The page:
|Publication number||US5163557 A|
|Application number||US 07/745,917|
|Publication date||Nov 17, 1992|
|Filing date||Aug 16, 1991|
|Priority date||Aug 16, 1991|
|Publication number||07745917, 745917, US 5163557 A, US 5163557A, US-A-5163557, US5163557 A, US5163557A|
|Inventors||Theresa A. Sokolowski|
|Original Assignee||Picker International, Inc.|
|Export Citation||BiBTeX, EndNote, RefMan|
|Patent Citations (11), Non-Patent Citations (2), Referenced by (22), Classifications (12), Legal Events (6)|
|External Links: USPTO, USPTO Assignment, Espacenet|
The present invention relates to the field of medical equipment. It finds particular application in conjunction with a tray which holds both sterilized set of medical products and an unsterilized vessel of contrast media and will be described with particular reference thereto. It is to be appreciated, however, that the invention will also find application in conjunction with trays for carrying a plurality of products, a fraction of which have been treated and a fraction of which have not, such as trays for carrying medical products which have been sterilized and medical products which have not been sterilized.
Commonly, a tray holds the set of sterilized medical products, such as syringes, needles, and the like, which are used for a selected procedure. The medical products are typically sterilized by exposure to ethylene oxide gas. Contrast media that is used in various medical procedures is typically packaged in a vial that has a fixed rubber stopper through which a sterile needle is inserted to withdraw sterile contrast media. However, due to the rubber interface, the contrast media vial cannot be sterilized with ethylene oxide gas.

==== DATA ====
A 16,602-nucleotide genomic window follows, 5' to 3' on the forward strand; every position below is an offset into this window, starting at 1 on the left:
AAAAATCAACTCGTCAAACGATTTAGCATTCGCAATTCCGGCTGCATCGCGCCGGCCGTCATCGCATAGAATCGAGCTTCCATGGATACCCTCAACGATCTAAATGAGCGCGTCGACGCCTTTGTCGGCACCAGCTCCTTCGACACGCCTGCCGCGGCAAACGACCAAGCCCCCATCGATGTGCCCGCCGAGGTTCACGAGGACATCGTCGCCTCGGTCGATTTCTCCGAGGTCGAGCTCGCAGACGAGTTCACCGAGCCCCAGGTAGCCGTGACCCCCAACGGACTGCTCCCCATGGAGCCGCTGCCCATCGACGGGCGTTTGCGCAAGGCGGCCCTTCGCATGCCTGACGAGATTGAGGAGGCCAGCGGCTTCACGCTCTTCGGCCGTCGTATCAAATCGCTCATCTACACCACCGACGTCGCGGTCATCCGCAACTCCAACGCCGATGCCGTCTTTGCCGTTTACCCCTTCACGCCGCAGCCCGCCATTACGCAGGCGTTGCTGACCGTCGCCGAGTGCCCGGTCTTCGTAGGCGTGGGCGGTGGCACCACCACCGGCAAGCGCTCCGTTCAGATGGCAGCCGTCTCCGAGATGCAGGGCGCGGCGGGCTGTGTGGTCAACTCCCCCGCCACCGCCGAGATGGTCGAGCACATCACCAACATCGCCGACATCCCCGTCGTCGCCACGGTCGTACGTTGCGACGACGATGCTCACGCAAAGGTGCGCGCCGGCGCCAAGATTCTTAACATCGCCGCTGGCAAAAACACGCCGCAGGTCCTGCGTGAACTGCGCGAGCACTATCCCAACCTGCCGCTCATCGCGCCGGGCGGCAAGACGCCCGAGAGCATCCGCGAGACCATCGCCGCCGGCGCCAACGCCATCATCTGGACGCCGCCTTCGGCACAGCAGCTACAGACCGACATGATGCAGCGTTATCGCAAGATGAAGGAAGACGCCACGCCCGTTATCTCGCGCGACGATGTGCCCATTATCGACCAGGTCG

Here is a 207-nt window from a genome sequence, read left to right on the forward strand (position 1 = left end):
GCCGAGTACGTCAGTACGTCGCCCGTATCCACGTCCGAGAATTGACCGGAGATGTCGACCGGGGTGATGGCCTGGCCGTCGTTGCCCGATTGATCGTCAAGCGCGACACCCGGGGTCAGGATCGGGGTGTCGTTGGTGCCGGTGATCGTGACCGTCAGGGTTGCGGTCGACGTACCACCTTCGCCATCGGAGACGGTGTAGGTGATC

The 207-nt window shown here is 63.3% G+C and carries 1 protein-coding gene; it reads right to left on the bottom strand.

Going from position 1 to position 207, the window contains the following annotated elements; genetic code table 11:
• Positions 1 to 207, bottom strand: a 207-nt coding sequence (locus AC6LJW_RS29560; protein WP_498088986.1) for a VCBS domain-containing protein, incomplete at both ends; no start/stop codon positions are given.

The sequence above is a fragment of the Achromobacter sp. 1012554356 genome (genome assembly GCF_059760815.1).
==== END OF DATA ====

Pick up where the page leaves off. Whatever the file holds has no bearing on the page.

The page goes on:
For medical procedures which require a contrast media, various approaches have been taken. In the first approach, a tray of sterile medical products was provided without the vial of the contrast media. The contrast media vial was provided separately. Omitting the contrast media from the tray entirely defeated the primary purpose of using disposable, prepackaged trays. That is, all products necessary for completing the single procedure were not available in a common tray base.
One technique for providing both sterile syringes and other medical products and non-sterile contrast media vials in a common tray was to provide individually wrapped, sterilized medical products. The individually wrapped medical products were then stored in a non-sterile tray with the non-sterile contrast media vial. A primary drawback to this approach was that unwrapping each of the medical products was time consuming and a nuisance to the medical personnel.
An analogous approach was to seal the contrast media in an ethylene oxide impermeable, thick metallic packaging. Only the contrast media had individual wrappings that required removal. This enabled the other medical products to be sterilized. In addition to unwrapping the individual packaging for the contrast media, it was difficult to recognize which products within the unibody tray were sterile and which were not. Moreover, while this approach worked for ethylene oxide gas sterilization, it was not effective for sterilization by radiation.
The present invention contemplates a new and improved tray design which overcomes the above-referenced problems and others.
In accordance with the present invention, a unitary tray base is provided which carries both sterilized medical products and non-sterilized medical products in clearly marked sections.
In accordance with a more limited aspect of the present invention, the non-sterile product is a vial of contrast media.
In accordance with another more limited aspect of the present invention, the medical products are held in recessed regions of the tray. The recessed regions for the sterilized and the non-sterilized products being separated by a non-recessed demarcation zone.
In accordance with another aspect of the present invention, the region of the tray which holds the sterilized products has a first sealed lid and the region with the nonsterile products has a second sealed lid.